As Northern Ontario experiences a shortage of doctors to treat the rapidly spreading Covid-19 coronavirus, the College of Physicians and Surgeons of Ontario (CPSO) is granting Supervised Short-Duration Certificates to medical students who have yet to obtain a Canadian medical residency position. International medical graduates who have already passed the exam to practice medicine in Canada or who graduated from medical school within the past two years can now apply for one of these temporary licenses, valid in the Province of Ontario.

Very few doctors-in-training have applied for this license, but the majority or applicants are being accepted. To apply, candidates must provide the CPSO with a confirmation of employment from the hospital. Applications and questions should be directed to [email protected].

Requirements for eligibility are as follows:

  • The applicant must have completed a medical degree from an accredited medical school.
  • Applicant must have practiced medicine full-time within the previous two years (including medical school).
  • Applicants must provide confirmation of employment from one of the approved types of facilities listed in the Medicine Act (including public hospitals).
  • Every candidate must identify a supervisor.

The CPSO’s new policy is similar to that being implemented in New York City, where medical schools last month (March, 2020) began allowing students to graduate early and begin practicing medicine. Since then, more schools, including Harvard University have been graduating students early. Meanwhile, there has been a call throughout the United States to bring retired healthcare workers back into the front lines to help battle the deadly Covid-19 pandemic.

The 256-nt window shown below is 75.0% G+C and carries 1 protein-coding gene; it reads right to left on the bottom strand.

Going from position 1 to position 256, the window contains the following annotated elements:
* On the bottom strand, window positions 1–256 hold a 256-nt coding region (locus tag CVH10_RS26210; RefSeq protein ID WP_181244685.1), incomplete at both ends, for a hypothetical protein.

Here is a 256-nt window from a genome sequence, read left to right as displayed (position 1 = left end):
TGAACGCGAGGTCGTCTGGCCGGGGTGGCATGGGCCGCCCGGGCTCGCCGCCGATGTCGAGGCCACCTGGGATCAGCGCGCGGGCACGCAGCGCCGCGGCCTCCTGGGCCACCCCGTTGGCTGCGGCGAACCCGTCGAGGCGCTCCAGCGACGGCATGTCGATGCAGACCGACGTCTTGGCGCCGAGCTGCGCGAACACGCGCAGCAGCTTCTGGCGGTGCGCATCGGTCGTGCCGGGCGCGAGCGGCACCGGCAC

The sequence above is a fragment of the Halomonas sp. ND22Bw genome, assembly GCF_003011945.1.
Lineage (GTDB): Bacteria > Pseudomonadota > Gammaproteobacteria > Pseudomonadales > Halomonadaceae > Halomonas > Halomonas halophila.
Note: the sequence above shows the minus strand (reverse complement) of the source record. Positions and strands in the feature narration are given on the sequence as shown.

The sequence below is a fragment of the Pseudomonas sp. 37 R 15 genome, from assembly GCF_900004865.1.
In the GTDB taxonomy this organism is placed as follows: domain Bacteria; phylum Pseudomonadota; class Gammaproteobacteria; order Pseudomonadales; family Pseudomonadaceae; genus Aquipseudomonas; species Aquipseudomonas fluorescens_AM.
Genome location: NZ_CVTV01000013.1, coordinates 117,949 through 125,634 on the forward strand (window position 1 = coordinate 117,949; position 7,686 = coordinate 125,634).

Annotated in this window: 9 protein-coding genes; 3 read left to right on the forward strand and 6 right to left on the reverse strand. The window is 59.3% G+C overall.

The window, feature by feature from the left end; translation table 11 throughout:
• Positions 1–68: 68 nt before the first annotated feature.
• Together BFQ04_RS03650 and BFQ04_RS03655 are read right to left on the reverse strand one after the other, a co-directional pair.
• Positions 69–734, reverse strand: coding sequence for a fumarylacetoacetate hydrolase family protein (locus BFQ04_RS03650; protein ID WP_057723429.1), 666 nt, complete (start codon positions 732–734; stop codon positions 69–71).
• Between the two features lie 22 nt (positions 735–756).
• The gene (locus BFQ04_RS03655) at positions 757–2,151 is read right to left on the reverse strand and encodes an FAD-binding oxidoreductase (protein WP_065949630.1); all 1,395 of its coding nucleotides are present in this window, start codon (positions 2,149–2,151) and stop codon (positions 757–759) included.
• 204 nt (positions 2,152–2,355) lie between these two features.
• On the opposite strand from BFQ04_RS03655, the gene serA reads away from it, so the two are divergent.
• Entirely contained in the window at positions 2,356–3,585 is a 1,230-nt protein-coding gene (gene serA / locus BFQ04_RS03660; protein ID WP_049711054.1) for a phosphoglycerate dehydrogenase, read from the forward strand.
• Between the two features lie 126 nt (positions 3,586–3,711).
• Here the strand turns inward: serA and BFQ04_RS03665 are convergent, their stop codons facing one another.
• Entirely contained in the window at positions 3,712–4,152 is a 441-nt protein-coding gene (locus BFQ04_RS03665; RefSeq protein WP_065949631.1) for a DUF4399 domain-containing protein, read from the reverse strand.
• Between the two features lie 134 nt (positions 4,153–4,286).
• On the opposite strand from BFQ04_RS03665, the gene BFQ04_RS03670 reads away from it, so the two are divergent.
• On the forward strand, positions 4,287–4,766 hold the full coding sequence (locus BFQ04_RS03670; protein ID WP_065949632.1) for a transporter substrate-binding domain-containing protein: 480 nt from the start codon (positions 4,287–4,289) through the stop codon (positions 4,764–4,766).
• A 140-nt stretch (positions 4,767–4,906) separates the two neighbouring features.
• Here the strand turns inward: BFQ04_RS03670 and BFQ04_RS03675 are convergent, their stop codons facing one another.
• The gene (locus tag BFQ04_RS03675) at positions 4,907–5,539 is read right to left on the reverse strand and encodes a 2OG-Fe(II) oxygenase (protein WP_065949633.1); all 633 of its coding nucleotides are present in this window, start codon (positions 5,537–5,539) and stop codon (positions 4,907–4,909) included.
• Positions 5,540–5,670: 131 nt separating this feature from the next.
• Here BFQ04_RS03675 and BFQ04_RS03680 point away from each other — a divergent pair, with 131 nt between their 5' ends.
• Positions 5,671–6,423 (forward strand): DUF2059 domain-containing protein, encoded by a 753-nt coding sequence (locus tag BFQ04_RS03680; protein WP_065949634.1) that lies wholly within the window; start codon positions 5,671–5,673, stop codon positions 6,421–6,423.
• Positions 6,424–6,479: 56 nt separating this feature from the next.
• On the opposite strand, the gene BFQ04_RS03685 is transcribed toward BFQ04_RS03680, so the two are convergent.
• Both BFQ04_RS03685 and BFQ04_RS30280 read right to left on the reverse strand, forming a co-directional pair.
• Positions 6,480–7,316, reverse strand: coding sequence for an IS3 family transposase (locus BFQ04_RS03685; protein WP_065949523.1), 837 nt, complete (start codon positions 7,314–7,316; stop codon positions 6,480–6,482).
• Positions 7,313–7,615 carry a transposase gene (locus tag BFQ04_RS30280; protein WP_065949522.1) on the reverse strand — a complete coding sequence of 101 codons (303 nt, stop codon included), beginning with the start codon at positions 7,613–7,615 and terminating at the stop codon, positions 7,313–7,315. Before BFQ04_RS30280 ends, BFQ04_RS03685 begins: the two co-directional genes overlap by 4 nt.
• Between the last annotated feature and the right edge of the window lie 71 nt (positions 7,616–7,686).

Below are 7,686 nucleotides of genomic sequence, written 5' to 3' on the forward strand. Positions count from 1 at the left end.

More calls to action in Canada’s battle against coronavirus

The federal government is calling on Canadian manufacturers and businesses that can help the nation meet the current and unusual need for medical supplies.

Any businesses who fit one following descriptions are being asked to step forward and take part in the national response.

  • Companies in Canada who manufacture and/or have ready access to necessary inputs through their supply chain.
  • Businesses with equipment or facilities that can be rapidly re-tooled to meet medical needs, including for personal protective equipment (PPE) such as gloves, masks and surgical gowns; sanitizers; wipes; ventilators; and other medical equipment and supplies.
  • Companies with skilled workers who are able to respond and who could be available for work in the current crisis.

The Plan to Mobilize Industry to fight COVID-19 directly supports businesses to rapidly scale up production or re-tool their manufacturing lines to develop products made in Canada that will help in the fight against COVID-19.

Rates of Covid-19 in Ontario, Canada

Like most of the world, Canada began seeing and responding to rising numbers of Covid-19 infection in mid to late March. The Province of Quebec has been the hardest hit region of Canada so far, but Ontario is not far behind. As of April 11, there were 6,648 confirmed cases in Ontario, including 411 new cases reported that day. April 11 added  31 souls to Ontario’s coronavirus death count, bringing the total number of Covid-related deaths in the province up to 253.

In Quebec, by contrast, the total number of cases was up to 12,292, with 615 new cases for the day. Another 48 new deaths reported that day has now brought the total number of coronavirus deaths in Quebec to 289.

On Wednesday, Ontario Premiere Doug Ford reiterated his determination to increase testing in the province. Ontario is currently testing just 4,000 people a day, despite having the capacity to conduct 13,000 tests a day. Ford is determined to make testing available to all front-line health care workers and long-term care residents.

Further reading

ARIANNE Relocation has been helping students, families and professionals to relocate and settle in Canada for more than 20 years. Check out some of our more popular articles to learn more about moving to Canada.

PHOTO CREDIT: Doctors needed for Covid-19 in Ontario, Canada (Unsplash)